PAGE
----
Seed For The Planting


Act I:    THE STAGE IS SET

Scene i:  Kollwitz Apartment, Summer, 1943
Scene ii:  Kollwitz Apartment, Summer, 1891
Scene iii:  Kollwitz Apartment, Summer, 1892
Scene iv:  A Large Party, Berlin
Scene v:  Hall outside Dr. K's offc., 1896
Scene vi:  Berlin Street, 1899
Scene vii:  Studio, Kathe Kollwitz, 1903


Act II:   THE GREAT WAR

Scene i:  Berlin Street, 1914
Scene ii:  Kollwitz Apartment, 1914
Scene iii:  Berlin Street, late Oct. 1914
Scene iv:  Kollwitz bedroom, 1917
Scene v:  Union Meeting Hall, Summer, 1918


Act III:  THE DUAL


Act IV:  NAZIS COME TO POWER

Scene i:  Hall outside Dr. Kollwitz office
Scene ii:  Kollwitz Apartment, July 1936
Scene iii:  Kollwitz Apartment, 1938
Scene iv:  Berlin Street, 1939
Scene v:  Hall outside Dr. K's offc., 1940
Scene vi:  Kollwitz Apartment, 1942
Scene vii:  Kollwitz Apartment, 1943

CHARACTERS
(in order of appearance)

Ambulance Driver
Kathe Kollwitz
Jeep
Dr. Karl Kollwitz
Hauptman
First Old Woman
Second Old Woman
Third Old Woman
Young Man
Young Woman
Middle Aged Man
Middle Aged Woman
Lina
Midwife
Peter Kollwitz - Child
First Man
Second Man
First Woman
Second Woman
Peter Kollwitz
Walter Koch
von Hindenburg
First Nazi
First Free Corps Volunteer
Second Free Corps Volunteer
Third Free Corps Volunteer
Young Man
Second Nazi
Hans Kollwitz
First Woman
Second Woman
First Banker
Second Banker
Young Woman
Social Democratic Party Member
French Ambassador
 
Artist, Maiden Name Schmidt
Kathe's friend
Kathe's husband
German playwright
Patient of Dr. Kollwitz
same
same
same
same
same
same
Kollwitz's housekeeper
 
Karl & Kathe's younger son
Citizen - Berlin Streets - 1914
same
same
same
Young Man
Kollwitz's friend
German general and later President
 
Demobilized German
Veteran of W.W.I
same
Worker
 
Karl & Kathe's older son
Members - Women's Int'l League for
Peace and Freedom
 
 
Int'l Workers Relief Organization
 
 

ACT I
Scene i

SUMMER, l943


The place is the apartment of Kathe Kollwitz, 25 Weissenburgerstrasse at Worther Platz, Berlin, Germany, the time is the Summer of l943. Kathe sits impassive, slumped against the back of her chair, staring into space. A man enters through an open door stage left wearing a Red Cross insignia on his German uniform, he is the driver to evacuate her from Berlin.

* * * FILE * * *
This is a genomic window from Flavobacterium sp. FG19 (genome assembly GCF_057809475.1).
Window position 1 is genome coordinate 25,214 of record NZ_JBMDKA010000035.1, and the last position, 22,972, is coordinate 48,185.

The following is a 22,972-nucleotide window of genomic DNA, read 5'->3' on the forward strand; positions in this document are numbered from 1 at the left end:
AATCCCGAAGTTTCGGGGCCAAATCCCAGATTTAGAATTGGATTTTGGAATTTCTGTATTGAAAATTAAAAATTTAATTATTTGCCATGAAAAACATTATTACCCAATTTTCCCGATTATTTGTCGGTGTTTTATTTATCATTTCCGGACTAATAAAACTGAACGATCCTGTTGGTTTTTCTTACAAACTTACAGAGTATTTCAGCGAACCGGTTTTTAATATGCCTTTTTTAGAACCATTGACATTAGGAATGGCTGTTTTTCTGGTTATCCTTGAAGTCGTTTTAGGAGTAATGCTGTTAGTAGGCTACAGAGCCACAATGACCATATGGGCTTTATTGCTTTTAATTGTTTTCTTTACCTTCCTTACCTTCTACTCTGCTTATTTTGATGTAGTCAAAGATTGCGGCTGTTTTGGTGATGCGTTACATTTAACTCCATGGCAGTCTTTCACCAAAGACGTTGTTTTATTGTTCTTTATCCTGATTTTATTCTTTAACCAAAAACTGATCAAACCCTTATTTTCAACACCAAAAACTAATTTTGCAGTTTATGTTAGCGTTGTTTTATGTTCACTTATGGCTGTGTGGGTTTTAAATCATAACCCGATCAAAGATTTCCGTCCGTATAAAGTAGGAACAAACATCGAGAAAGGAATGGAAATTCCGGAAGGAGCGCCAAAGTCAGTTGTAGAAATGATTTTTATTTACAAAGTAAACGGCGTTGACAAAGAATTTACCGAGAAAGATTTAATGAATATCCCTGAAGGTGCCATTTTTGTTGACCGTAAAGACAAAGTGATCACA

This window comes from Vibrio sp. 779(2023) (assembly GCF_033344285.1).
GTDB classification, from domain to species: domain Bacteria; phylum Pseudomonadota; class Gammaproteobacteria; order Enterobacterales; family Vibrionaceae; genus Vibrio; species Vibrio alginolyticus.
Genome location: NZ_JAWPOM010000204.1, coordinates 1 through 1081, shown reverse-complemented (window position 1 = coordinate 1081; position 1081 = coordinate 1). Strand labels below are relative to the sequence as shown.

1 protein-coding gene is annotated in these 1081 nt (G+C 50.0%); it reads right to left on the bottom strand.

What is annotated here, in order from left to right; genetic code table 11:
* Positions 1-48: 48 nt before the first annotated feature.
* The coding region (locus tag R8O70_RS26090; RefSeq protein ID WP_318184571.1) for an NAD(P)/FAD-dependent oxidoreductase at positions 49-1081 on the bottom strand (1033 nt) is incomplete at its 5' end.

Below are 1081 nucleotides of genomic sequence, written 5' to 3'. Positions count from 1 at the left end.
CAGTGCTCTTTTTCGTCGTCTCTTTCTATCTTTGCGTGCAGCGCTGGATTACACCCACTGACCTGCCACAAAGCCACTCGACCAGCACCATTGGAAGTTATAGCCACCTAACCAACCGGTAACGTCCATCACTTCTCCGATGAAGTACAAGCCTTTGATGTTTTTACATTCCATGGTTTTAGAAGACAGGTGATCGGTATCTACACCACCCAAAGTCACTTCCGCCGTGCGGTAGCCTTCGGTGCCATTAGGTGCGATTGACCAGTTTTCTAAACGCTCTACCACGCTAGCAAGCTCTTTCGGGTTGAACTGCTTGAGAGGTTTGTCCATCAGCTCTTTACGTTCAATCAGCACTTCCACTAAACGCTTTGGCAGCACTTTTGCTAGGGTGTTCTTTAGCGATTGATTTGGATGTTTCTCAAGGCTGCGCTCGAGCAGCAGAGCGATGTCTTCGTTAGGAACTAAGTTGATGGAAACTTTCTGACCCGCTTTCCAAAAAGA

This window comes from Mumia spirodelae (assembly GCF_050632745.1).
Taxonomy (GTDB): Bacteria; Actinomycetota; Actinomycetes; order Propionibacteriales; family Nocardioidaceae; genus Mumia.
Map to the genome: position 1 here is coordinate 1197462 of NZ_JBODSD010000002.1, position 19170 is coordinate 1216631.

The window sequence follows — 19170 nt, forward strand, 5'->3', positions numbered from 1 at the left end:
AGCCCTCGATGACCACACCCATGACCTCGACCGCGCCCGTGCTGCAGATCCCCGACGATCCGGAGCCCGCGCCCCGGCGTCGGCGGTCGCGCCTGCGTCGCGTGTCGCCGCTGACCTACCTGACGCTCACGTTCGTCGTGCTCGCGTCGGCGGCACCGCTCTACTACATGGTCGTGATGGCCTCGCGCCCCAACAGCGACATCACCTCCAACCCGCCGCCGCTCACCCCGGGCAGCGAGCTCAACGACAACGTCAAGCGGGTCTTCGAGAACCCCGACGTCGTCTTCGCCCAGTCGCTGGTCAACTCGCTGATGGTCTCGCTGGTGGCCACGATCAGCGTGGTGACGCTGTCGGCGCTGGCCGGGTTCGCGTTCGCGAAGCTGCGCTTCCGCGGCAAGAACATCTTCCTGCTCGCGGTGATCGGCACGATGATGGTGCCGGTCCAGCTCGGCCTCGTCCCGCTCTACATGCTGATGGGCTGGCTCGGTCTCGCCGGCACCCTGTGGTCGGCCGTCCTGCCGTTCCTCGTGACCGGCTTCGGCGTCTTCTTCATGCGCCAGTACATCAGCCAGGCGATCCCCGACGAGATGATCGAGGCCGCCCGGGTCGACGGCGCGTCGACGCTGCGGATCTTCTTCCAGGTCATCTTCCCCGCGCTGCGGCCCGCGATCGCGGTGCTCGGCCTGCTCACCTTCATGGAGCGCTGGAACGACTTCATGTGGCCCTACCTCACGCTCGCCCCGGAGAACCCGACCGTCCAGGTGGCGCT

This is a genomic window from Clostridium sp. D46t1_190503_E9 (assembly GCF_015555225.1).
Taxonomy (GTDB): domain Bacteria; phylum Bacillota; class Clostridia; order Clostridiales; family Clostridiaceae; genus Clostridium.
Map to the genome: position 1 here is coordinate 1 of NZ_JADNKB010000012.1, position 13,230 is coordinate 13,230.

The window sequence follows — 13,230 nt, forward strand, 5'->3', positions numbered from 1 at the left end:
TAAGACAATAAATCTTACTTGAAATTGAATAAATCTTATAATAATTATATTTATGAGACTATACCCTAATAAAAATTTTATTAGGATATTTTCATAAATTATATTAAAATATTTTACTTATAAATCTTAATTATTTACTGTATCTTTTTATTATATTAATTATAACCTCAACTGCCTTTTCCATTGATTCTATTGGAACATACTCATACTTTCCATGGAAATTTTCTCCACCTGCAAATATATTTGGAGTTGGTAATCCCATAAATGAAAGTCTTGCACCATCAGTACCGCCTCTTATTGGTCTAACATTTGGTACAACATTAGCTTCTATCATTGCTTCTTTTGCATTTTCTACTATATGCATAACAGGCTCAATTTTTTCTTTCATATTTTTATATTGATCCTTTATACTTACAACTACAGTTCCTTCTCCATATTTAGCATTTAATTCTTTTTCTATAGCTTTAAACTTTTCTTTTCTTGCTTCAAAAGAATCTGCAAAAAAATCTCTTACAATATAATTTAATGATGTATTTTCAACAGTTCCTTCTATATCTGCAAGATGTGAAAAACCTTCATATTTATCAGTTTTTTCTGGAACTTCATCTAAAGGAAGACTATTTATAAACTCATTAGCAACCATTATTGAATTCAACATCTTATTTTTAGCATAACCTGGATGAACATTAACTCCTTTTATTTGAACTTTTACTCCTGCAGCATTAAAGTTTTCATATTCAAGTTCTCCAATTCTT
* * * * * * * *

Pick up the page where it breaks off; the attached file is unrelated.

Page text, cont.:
Driver

Frau Kollwitz, you are the last to be evacuated -- I will help you down the stairs.

Kathe Kollwitz

Who are the others in the truck?

Driver

Three old women -- one in the front, two in the back.

Kathe Kollwitz

Where will you put me?

Driver

In the back.

Kathe Kollwitz

Do you think there will be a raid today?

Driver

They come every other day during daylight hours now, there was none yesterday.

Kathe Kollwitz

Then I suppose we must hurry, where is my cane to lean on, I would be lost without it.

Driver

You can put your weight on me.

Kathe Kollwitz

No, I must have it to carry my weight when you are no longer around.

Driver

It's fallen behind the chair, I will get it for you.

Kathe Kollwitz

Thank you.

Driver

Hurry now.

Kathe Kollwitz

I'm coming.

Driver

Take your time, I won't leave you.

Kathe Kollwitz

Thank you. (After crossing the room to the door she hesitates.)

Driver

What makes you stop, is something forgotten?

Kathe Kollwitz

Forgotten? No... nothing. (Still hesitating).

Driver

Have you left something behind then?

Kathe Kollwitz

Have I left something behind?

ACT I
Scene ii